EasyMile First Authorized at Level 4 of Autonomous Driving on Public Roads

In a new milestone for autonomous driving, EasyMile has become the first driverless solutions provider in Europe authorized to operate at Level 4.

TOULOUSE, FRANCE, November 22, 2021 /EINPresswire.com/ — Toulouse, France – 22 November 2021 – In a new milestone for autonomous driving, technology company EasyMile has become the first driverless solutions provider in Europe authorized to operate at Level 4 (without any human attendant onboard) in mixed traffic, on a public road.

The authorization was handed down from France’s Ministry of Transport and Ministry of Ecological Transition, on advice of the Minister of the Interior and local authorities, for its experimentation in Toulouse, a public service at the Oncopole medical campus in the southern city, in partnership with Alstom.

Showing the level of maturity of EasyMile and its technology, it came in a decree on 29 June 2021, ahead of the implementation of the final regulatory framework allowing the circulation of autonomous vehicles on public roads in France, starting in September 2022. EasyMile passed rigorous tests and dry-runs, demonstrating the safety and reliability of the technology.

The company hosted Jean-Baptiste Djebbari, France’s Minister for Transport at its test site in Toulouse today and took the opportunity to thank him.

It is a major advance for EasyMile, as well as the wider industry, validating the scalability of its technology and positioning the provider as a forerunner.

“This is an important step towards real commercialization of autonomous driving, both on large private sites, as well as on public roads. The applications for our technology to move people and goods continue to grow, especially in locations like campuses, business parks, industrial sites, and master planned communities.

“I’m excited about the future as more and more adopt intelligent, shared transport,” said EasyMile’s General Manager Benoit Perrin.
Growing commercialization of Level 4 services
EasyMile’s fully driverless offering has seen rapid growth in the past 18 months. It was the first autonomous vehicle shuttle provider to deploy fully driverless operations in France on a private site, followed by several other Level 4 services around the world.

These include a food bank delivery in North America, deployments in the Nordics, the award-winning BusBot fully driverless shuttle in the Coffs Harbour Botanic Garden in Australia, and now the Oncopole service in France.

The company is the most experienced autonomous shuttle provider of Level 4 deployments with 7 to date, the highest number on the market today.
Pragmatic and real application for both public and closed sites
EasyMile’s shared passenger vehicles are equipped with appropriate levels of safety and system redundancies to operate safely and efficiently in a wide range of environments. With the level of integrity of this technology now high enough to withdraw on board supervisors and introduce remote supervision in a growing number of these, it unlocks commercial and operational benefits such as:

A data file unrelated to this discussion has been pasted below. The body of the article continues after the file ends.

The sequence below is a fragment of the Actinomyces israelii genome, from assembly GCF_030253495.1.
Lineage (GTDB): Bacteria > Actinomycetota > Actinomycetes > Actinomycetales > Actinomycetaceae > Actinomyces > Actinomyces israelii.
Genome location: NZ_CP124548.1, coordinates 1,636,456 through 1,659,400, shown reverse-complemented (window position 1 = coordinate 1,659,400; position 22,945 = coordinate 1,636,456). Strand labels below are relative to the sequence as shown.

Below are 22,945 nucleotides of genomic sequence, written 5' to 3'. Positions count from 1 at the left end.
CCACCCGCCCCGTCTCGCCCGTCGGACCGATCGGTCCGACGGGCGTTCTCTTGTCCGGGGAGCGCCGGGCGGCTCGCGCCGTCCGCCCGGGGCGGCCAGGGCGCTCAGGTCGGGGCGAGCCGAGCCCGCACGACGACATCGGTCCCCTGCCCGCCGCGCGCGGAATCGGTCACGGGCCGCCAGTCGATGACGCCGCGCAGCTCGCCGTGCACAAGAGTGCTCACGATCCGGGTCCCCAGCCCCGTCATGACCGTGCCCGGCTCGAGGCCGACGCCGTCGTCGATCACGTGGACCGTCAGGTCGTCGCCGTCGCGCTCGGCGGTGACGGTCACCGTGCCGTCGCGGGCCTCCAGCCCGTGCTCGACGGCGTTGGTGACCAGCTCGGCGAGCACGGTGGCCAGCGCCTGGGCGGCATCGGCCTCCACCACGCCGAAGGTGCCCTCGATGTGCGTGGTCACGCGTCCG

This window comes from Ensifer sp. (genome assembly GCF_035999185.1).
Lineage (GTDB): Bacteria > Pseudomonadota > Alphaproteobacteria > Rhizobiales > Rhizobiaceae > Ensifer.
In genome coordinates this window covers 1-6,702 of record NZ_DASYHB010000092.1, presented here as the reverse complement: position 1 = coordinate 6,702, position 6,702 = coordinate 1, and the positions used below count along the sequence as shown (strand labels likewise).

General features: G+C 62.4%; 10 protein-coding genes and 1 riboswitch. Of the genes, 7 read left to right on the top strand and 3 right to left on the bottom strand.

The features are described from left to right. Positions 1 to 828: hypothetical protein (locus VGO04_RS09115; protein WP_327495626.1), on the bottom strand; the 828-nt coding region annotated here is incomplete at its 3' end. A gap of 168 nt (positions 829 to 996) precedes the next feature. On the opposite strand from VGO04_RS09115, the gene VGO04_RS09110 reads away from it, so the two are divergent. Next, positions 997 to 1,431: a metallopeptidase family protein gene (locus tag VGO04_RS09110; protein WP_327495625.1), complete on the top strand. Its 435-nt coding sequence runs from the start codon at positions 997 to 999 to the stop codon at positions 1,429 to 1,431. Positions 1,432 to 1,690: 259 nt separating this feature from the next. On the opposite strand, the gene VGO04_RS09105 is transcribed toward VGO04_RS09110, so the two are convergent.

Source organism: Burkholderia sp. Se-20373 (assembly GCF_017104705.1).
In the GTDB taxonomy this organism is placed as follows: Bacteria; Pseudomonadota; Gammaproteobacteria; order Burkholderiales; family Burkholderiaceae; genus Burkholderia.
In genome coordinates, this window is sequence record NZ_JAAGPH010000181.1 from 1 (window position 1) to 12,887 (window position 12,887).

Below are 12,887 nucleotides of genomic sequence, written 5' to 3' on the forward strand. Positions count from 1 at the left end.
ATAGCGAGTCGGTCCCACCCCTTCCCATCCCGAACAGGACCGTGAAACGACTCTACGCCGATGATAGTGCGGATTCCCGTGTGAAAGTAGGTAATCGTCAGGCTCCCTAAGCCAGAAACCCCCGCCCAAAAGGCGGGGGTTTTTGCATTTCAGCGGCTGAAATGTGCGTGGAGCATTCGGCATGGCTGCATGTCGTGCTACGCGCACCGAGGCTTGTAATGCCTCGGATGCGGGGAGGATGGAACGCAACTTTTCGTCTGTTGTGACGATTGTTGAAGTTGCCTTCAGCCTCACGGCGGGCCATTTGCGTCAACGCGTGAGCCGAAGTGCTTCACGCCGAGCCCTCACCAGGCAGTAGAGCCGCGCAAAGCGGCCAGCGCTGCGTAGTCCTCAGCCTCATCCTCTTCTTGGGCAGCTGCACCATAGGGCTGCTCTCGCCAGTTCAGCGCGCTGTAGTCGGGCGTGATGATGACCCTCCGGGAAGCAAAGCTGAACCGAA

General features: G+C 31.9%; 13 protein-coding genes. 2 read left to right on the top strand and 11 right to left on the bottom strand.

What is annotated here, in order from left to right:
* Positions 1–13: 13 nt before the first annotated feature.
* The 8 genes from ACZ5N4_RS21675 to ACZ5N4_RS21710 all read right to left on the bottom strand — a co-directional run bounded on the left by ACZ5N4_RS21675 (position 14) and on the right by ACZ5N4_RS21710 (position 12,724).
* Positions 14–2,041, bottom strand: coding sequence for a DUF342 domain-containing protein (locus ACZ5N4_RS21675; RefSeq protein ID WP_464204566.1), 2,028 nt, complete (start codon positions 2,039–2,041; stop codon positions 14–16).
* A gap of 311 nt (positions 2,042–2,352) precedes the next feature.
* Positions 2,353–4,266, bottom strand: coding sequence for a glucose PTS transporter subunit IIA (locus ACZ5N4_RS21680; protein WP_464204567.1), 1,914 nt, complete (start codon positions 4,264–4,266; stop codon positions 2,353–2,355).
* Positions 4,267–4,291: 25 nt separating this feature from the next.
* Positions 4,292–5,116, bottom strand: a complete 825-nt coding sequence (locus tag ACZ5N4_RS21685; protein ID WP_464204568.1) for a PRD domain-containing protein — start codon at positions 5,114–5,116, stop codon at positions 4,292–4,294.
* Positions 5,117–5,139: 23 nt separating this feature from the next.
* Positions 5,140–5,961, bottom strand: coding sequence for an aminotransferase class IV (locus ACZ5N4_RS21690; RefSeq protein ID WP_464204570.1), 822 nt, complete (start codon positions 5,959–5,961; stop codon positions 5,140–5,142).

Scalability
A control center can supervise multiple vehicles from anywhere meaning scaling to autonomous vehicle fleets without additional manpower is possible.

Flexibility
The service becomes fully flexible as vehicles can be deployed immediately as demand arises, without having to wait for additional operators to be available. This driving performance, with shuttles that can operate safely and efficiently in complex environments, delivers a service that is meaningful for users.

Oncopole, an important part of the SAM consortium
The service at Oncopole has been running between the main entrance and the remote parking lot, on a 600m mixed-traffic route, shared with bicycles, pedestrians as well as cars and buses since March. It will transition to fully driverless in the coming months.

It is part of the SAM* project (Safety and Acceptability of Autonomous Driving and Mobility), in partnership with Alstom, with the latest V2X technology helping the shuttle communicate with infrastructure like traffic lights. Toulouse Métropole and the IUCT-Oncopole are also important supporters of the project.

The operation is at the heart of France’s national strategy for autonomous vehicles, enabling the co-construction of a legislative framework for deployment on open roads. It is being carried out with the support of the French government’s “Investissements d’avenir” program, led by ADEME, as part of the EVRA (Experimentation of Autonomous Road Vehicles) call for projects.

*SAM is a French national-scale project of driving and autonomous mobility experiments bringing together industrial players, research and territorial partners. The challenge is twofold: to develop the uses and knowledge of these systems by citizens and local stakeholders and to build the future regulatory framework, particularly in terms of safety validation.

Benieke Treverton
EasyMile
+33 7 62 83 13 44
email us here

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